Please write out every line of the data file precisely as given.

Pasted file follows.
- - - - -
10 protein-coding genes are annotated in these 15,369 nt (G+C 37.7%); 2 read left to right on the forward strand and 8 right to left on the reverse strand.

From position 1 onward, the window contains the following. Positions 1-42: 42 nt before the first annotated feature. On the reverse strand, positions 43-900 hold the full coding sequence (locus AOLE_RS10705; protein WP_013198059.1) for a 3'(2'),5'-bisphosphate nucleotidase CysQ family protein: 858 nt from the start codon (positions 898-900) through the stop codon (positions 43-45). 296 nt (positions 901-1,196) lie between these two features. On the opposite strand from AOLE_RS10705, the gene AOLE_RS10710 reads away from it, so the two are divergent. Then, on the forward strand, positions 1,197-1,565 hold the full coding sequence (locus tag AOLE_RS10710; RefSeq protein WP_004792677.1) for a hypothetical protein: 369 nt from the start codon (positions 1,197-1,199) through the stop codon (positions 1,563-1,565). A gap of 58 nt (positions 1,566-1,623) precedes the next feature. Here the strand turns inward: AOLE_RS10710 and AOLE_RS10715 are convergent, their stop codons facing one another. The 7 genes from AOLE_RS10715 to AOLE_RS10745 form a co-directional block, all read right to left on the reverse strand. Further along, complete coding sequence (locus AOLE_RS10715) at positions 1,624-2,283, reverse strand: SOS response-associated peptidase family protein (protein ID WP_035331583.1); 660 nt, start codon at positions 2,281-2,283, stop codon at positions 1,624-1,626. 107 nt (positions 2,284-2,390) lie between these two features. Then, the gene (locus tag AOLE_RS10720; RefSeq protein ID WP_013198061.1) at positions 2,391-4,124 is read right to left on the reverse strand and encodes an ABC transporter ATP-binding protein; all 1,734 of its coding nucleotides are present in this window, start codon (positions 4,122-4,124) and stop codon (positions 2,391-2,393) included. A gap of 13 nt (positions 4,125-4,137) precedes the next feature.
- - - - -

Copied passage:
10 protein-coding genes are annotated in these 15,369 nt (G+C 37.7%); 2 read left to right on the forward strand and 8 right to left on the reverse strand.

From position 1 onward, the window contains the following. Positions 1-42: 42 nt before the first annotated feature. On the reverse strand, positions 43-900 hold the full coding sequence (locus AOLE_RS10705; protein WP_013198059.1) for a 3'(2'),5'-bisphosphate nucleotidase CysQ family protein: 858 nt from the start codon (positions 898-900) through the stop codon (positions 43-45). 296 nt (positions 901-1,196) lie between these two features. On the opposite strand from AOLE_RS10705, the gene AOLE_RS10710 reads away from it, so the two are divergent. Then, on the forward strand, positions 1,197-1,565 hold the full coding sequence (locus tag AOLE_RS10710; RefSeq protein WP_004792677.1) for a hypothetical protein: 369 nt from the start codon (positions 1,197-1,199) through the stop codon (positions 1,563-1,565). A gap of 58 nt (positions 1,566-1,623) precedes the next feature. Here the strand turns inward: AOLE_RS10710 and AOLE_RS10715 are convergent, their stop codons facing one another. The 7 genes from AOLE_RS10715 to AOLE_RS10745 form a co-directional block, all read right to left on the reverse strand. Further along, complete coding sequence (locus AOLE_RS10715) at positions 1,624-2,283, reverse strand: SOS response-associated peptidase family protein (protein ID WP_035331583.1); 660 nt, start codon at positions 2,281-2,283, stop codon at positions 1,624-1,626. 107 nt (positions 2,284-2,390) lie between these two features. Then, the gene (locus tag AOLE_RS10720; RefSeq protein ID WP_013198061.1) at positions 2,391-4,124 is read right to left on the reverse strand and encodes an ABC transporter ATP-binding protein; all 1,734 of its coding nucleotides are present in this window, start codon (positions 4,122-4,124) and stop codon (positions 2,391-2,393) included. A gap of 13 nt (positions 4,125-4,137) precedes the next feature.